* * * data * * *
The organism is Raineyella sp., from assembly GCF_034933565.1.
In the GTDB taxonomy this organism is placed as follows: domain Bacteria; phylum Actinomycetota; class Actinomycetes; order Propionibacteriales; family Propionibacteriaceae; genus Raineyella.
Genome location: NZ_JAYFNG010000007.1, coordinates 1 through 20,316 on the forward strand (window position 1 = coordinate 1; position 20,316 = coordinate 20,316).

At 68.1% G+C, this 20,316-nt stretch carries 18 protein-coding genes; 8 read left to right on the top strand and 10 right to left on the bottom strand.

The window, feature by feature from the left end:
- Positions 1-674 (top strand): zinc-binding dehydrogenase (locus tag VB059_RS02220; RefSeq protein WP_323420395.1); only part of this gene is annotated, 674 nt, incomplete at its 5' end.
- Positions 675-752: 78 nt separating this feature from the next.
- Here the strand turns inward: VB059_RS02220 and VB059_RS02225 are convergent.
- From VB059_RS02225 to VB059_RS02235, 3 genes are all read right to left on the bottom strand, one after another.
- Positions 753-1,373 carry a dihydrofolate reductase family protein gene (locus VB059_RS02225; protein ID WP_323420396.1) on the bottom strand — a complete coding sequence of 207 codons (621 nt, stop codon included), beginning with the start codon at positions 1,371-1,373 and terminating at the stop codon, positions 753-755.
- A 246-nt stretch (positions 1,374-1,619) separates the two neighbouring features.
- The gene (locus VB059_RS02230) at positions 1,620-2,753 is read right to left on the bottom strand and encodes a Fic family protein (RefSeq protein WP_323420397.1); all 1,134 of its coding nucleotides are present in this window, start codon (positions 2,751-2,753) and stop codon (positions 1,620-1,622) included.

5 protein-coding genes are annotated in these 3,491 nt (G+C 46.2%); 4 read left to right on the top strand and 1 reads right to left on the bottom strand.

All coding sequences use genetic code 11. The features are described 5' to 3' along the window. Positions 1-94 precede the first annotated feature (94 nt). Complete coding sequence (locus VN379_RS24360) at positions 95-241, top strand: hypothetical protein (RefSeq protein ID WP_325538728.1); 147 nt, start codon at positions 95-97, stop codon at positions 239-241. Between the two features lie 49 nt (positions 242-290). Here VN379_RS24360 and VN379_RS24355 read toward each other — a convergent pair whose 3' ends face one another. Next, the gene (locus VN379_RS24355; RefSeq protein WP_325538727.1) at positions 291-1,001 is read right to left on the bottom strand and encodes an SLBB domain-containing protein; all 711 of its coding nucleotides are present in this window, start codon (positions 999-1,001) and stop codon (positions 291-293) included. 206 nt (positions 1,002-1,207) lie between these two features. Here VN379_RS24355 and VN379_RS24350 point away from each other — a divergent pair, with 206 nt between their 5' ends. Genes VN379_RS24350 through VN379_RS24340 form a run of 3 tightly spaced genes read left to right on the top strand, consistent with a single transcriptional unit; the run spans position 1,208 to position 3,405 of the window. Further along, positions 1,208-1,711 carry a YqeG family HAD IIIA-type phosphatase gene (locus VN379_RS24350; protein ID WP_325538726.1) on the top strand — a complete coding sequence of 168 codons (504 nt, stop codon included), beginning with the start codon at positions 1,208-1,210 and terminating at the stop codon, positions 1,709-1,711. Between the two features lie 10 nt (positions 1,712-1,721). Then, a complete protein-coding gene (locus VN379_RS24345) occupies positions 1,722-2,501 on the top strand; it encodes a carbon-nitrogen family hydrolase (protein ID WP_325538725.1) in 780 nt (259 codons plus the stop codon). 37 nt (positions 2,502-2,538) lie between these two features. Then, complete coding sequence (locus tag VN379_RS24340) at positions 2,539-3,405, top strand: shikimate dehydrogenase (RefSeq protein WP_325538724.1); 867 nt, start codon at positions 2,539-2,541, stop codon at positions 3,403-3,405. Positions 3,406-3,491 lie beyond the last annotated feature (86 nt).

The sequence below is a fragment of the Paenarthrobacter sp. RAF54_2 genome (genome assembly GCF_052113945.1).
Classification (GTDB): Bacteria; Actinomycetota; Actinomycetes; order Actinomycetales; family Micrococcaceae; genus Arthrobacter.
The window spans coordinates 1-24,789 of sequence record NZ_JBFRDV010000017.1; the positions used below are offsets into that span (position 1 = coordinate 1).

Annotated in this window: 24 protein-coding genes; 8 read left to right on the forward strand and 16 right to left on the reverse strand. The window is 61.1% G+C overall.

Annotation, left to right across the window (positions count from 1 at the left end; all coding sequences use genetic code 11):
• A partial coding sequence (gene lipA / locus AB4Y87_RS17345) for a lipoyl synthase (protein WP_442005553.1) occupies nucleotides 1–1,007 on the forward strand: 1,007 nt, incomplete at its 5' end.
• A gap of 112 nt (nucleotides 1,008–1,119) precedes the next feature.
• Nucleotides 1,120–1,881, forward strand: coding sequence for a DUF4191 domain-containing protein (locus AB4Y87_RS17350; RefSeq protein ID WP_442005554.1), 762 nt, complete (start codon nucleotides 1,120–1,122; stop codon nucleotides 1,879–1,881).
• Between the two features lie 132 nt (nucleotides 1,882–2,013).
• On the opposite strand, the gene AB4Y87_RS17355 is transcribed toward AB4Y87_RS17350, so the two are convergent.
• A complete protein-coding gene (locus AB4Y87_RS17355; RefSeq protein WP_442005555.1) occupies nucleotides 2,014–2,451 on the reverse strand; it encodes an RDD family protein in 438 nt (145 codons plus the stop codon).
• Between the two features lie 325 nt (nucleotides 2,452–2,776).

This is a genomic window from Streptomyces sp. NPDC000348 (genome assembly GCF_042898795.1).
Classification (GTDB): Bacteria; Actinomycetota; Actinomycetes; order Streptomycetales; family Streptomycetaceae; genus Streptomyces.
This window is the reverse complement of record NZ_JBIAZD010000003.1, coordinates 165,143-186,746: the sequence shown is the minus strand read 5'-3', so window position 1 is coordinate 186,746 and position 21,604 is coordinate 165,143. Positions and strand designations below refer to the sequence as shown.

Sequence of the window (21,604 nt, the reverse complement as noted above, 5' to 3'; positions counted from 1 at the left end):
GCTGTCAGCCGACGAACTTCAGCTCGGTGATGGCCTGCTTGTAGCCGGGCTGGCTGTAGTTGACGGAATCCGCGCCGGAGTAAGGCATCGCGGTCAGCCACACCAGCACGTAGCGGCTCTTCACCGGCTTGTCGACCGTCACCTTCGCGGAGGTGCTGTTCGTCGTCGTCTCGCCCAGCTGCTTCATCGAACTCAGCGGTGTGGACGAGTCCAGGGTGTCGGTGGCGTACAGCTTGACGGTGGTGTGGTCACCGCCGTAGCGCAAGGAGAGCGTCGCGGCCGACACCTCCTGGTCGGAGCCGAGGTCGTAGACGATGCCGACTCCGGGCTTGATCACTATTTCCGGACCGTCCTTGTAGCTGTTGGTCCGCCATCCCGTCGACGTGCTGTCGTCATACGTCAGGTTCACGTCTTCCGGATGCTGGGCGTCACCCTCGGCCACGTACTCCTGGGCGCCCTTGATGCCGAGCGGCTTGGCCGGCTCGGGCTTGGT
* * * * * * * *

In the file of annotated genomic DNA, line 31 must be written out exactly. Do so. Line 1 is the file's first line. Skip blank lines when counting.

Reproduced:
GCTGTCAGCCGACGAACTTCAGCTCGGTGATGGCCTGCTTGTAGCCGGGCTGGCTGTAGTTGACGGAATCCGCGCCGGAGTAAGGCATCGCGGTCAGCCACACCAGCACGTAGCGGCTCTTCACCGGCTTGTCGACCGTCACCTTCGCGGAGGTGCTGTTCGTCGTCGTCTCGCCCAGCTGCTTCATCGAACTCAGCGGTGTGGACGAGTCCAGGGTGTCGGTGGCGTACAGCTTGACGGTGGTGTGGTCACCGCCGTAGCGCAAGGAGAGCGTCGCGGCCGACACCTCCTGGTCGGAGCCGAGGTCGTAGACGATGCCGACTCCGGGCTTGATCACTATTTCCGGACCGTCCTTGTAGCTGTTGGTCCGCCATCCCGTCGACGTGCTGTCGTCATACGTCAGGTTCACGTCTTCCGGATGCTGGGCGTCACCCTCGGCCACGTACTCCTGGGCGCCCTTGATGCCGAGCGGCTTGGCCGGCTCGGGCTTGGT